The baby elephants, it has been established, are meant to be entertainment animals in the zoo, as has become the norm in China and other parts of Asia.
They were plucked away from their families in the Hwange National Park in February this year and moved to bomas awaiting exportation to China and, before the recent video leak, their exact location was not known to the world even though it is known that they went to the Asian country late last month.
They were transported aboard a Saudi Arabian Flight number SV3049 from Victoria Falls.
According to Chinese sources, at least five ZimParks officials accompanied the elephants and three of them were at one time spotted at a hotel close to the animal park.
Whiles CITES must issue export permits, reliable sources said this has not been the case with Zimbabwean baby elephants, implying that they have been taken out of the country in violation of international protocols.
Both Zimbabwe and China are signatories to the CITES, even though the former recently voted against a popular provision to ban the forced removal of wild elephants from their natural habitats into captive conditions.
Quarantining the baby elephants, it was learnt, is meant to acclamatise them to the new environment and weather before making them full time entertainers at the zoo.
But considering that harsh winter is approaching in the region, their release into the zoo could be delayed.
China is known for experiencing extreme weather conditions that include heat waves and biting colds.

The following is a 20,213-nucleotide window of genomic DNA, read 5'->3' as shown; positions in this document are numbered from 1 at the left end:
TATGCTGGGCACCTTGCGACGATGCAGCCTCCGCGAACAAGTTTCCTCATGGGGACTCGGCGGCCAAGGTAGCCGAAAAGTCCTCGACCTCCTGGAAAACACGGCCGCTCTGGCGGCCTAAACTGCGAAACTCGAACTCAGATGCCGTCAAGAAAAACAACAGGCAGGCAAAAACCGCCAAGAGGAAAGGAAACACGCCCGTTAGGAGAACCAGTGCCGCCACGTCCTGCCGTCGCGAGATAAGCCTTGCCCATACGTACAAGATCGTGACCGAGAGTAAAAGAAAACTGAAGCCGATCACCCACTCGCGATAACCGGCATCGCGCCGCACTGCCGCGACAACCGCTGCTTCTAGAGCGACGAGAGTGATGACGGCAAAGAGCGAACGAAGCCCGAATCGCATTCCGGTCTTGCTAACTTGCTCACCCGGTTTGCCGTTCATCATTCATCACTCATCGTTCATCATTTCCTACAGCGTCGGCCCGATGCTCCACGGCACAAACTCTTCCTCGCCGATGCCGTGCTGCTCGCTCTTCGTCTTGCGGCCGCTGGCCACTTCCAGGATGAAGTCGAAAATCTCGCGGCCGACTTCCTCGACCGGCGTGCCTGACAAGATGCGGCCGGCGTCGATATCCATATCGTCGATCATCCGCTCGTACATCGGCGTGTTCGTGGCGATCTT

Zimbabwe has been selling live animals to other countries across the world for a long time now and, in 1983, the southern African nation made history by becoming the first country on the continent to send away live elephants.
Zimbabwe continued to export jumbos in subsequent years during which alleged fake CITES permits were used.
This raised eyebrows among wildlife conservationists as well as animal activists, who repeatedly complained that there was lack of transparency in the exportations.
“We ended up suing the government in May this year, for lack of access to information regarding the exports,” a Harare-based environmental lawyer working with Advocates4Earth, Lenin Chisaira, said.
According to Chisaira, there was suspicion that Zimbabwe was failing to satisfy the basic principles of animal welfare that include provision of a suitable environment and diet, proper housing, and protection from pain, trauma and disease.
The High Court challenge against the exportation of the baby elephants is yet to be heard despite being filed as an urgent application but even if that were to happen anytime, it would be academic as chances of the return of the animals are minimal.
The May High Court application seeking to bar the Zimbabwe National Parks and Wildlife Management Authority (ZimParks) from exporting the animals could not deter the shipment of the baby elephants from Hwange to China on 24 October.
Zimbabwe National Society for the Prevention of Cruelty to Animals (ZNSPCA) inspectors were barred from accessing the baby elephants while in the holding camp in Hwange, leading to a police report being made.
According to a Dete police report against Zimparks Hwange cluster manager, Samson Chibaya, the authority acted illegally by barring the inspectors.
It is alleged that a few days ahead of the departure of the jumbos to China, Chibaya denied ZNSPCA inspectors, access to the ZimParks Game Capture Unit located at Umtsibi within the Hwange National Park.